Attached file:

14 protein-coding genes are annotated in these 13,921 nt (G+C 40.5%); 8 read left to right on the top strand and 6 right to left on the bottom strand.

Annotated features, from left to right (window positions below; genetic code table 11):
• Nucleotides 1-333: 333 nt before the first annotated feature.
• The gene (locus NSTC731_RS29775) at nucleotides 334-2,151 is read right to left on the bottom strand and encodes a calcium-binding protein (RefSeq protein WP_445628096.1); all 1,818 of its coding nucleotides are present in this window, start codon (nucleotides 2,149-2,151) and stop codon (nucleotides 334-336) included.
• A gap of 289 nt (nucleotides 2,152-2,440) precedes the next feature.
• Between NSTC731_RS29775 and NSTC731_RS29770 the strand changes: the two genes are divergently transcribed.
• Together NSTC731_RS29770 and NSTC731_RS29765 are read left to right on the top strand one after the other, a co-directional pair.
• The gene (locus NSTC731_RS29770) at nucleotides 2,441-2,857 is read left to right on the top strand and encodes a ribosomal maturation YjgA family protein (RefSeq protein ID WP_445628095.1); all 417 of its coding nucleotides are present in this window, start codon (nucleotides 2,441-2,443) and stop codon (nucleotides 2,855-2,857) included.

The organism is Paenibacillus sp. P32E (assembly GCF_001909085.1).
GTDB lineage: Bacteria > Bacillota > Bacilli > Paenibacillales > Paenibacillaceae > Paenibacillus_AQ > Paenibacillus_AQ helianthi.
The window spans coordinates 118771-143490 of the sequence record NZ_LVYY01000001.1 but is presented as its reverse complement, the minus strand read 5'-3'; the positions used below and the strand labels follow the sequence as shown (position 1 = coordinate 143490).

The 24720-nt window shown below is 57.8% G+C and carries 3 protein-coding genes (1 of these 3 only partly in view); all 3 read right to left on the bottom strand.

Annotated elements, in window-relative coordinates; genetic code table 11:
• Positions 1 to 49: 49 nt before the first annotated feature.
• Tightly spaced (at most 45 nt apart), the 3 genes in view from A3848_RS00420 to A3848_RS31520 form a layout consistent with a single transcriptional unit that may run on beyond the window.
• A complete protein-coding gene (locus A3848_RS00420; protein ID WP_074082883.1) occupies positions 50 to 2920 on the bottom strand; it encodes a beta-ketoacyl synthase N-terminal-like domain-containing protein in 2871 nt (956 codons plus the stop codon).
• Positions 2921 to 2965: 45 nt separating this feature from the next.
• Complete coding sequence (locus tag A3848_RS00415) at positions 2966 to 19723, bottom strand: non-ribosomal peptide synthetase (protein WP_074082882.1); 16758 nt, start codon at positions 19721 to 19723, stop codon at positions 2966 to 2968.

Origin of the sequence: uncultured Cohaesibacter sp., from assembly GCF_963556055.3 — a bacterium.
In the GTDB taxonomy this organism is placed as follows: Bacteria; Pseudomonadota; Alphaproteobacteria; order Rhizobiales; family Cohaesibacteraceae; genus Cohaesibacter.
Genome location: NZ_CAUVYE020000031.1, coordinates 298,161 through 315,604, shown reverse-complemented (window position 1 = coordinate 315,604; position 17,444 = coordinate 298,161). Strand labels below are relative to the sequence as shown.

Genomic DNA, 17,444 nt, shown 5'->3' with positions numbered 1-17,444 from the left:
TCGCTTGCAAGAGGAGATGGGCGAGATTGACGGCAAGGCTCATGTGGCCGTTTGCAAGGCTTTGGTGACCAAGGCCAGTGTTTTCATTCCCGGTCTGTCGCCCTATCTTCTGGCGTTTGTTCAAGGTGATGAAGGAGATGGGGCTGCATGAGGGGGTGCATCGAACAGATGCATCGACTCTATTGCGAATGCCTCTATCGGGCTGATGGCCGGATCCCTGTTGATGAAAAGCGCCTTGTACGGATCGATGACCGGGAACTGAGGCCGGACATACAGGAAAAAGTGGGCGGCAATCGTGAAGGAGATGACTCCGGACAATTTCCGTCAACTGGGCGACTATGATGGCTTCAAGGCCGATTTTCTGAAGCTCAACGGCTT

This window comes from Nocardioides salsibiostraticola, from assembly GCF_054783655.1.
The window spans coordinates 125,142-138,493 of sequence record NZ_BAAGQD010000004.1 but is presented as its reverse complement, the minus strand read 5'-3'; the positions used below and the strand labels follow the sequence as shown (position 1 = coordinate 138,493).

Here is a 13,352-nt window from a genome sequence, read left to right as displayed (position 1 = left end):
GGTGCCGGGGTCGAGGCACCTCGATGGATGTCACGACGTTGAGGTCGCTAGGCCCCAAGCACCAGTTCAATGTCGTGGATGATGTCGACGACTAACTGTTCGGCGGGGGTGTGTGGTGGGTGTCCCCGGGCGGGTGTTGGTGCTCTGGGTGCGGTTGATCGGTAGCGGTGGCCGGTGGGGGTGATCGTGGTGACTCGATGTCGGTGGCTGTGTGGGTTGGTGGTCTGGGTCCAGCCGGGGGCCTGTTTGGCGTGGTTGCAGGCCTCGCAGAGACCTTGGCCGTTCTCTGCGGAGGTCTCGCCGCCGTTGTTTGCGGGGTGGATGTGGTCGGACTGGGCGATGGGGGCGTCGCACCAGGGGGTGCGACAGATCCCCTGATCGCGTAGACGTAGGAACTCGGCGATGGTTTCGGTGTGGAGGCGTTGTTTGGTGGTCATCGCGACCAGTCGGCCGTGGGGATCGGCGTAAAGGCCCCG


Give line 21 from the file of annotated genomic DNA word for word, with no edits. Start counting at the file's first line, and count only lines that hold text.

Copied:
Genome location: NZ_CAUVYE020000031.1, coordinates 298,161 through 315,604, shown reverse-complemented (window position 1 = coordinate 315,604; position 17,444 = coordinate 298,161). Strand labels below are relative to the sequence as shown.